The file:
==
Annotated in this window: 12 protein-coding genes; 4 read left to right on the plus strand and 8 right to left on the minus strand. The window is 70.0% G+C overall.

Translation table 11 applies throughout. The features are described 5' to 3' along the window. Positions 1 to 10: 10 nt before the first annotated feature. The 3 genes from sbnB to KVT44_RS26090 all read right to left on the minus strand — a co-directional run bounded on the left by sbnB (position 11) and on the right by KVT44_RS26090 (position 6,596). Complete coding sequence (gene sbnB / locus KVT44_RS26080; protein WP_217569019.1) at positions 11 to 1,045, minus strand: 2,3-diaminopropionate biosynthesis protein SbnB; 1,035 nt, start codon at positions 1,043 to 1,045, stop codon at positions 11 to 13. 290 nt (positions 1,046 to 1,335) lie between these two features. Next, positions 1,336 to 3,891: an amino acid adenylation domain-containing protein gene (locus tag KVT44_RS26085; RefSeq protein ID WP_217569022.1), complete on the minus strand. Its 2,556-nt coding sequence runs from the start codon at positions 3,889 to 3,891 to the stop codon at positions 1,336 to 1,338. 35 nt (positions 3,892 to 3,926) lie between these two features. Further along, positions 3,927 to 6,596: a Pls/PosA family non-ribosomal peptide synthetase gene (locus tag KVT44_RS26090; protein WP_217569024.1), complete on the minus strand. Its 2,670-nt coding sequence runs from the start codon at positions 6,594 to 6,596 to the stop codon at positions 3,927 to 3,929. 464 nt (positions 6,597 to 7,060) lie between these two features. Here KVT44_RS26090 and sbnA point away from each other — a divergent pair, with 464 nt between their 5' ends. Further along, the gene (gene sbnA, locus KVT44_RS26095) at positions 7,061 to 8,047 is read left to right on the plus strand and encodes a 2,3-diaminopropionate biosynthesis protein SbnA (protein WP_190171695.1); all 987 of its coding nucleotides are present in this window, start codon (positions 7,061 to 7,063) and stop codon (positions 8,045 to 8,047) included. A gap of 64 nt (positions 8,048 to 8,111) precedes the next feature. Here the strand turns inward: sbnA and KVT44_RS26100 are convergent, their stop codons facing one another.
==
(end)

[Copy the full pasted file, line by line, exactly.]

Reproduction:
Annotated in this window: 12 protein-coding genes; 4 read left to right on the plus strand and 8 right to left on the minus strand. The window is 70.0% G+C overall.

Translation table 11 applies throughout. The features are described 5' to 3' along the window. Positions 1 to 10: 10 nt before the first annotated feature. The 3 genes from sbnB to KVT44_RS26090 all read right to left on the minus strand — a co-directional run bounded on the left by sbnB (position 11) and on the right by KVT44_RS26090 (position 6,596). Complete coding sequence (gene sbnB / locus KVT44_RS26080; protein WP_217569019.1) at positions 11 to 1,045, minus strand: 2,3-diaminopropionate biosynthesis protein SbnB; 1,035 nt, start codon at positions 1,043 to 1,045, stop codon at positions 11 to 13. 290 nt (positions 1,046 to 1,335) lie between these two features. Next, positions 1,336 to 3,891: an amino acid adenylation domain-containing protein gene (locus tag KVT44_RS26085; RefSeq protein ID WP_217569022.1), complete on the minus strand. Its 2,556-nt coding sequence runs from the start codon at positions 3,889 to 3,891 to the stop codon at positions 1,336 to 1,338. 35 nt (positions 3,892 to 3,926) lie between these two features. Further along, positions 3,927 to 6,596: a Pls/PosA family non-ribosomal peptide synthetase gene (locus tag KVT44_RS26090; protein WP_217569024.1), complete on the minus strand. Its 2,670-nt coding sequence runs from the start codon at positions 6,594 to 6,596 to the stop codon at positions 3,927 to 3,929. 464 nt (positions 6,597 to 7,060) lie between these two features. Here KVT44_RS26090 and sbnA point away from each other — a divergent pair, with 464 nt between their 5' ends. Further along, the gene (gene sbnA, locus KVT44_RS26095) at positions 7,061 to 8,047 is read left to right on the plus strand and encodes a 2,3-diaminopropionate biosynthesis protein SbnA (protein WP_190171695.1); all 987 of its coding nucleotides are present in this window, start codon (positions 7,061 to 7,063) and stop codon (positions 8,045 to 8,047) included. A gap of 64 nt (positions 8,048 to 8,111) precedes the next feature. Here the strand turns inward: sbnA and KVT44_RS26100 are convergent, their stop codons facing one another.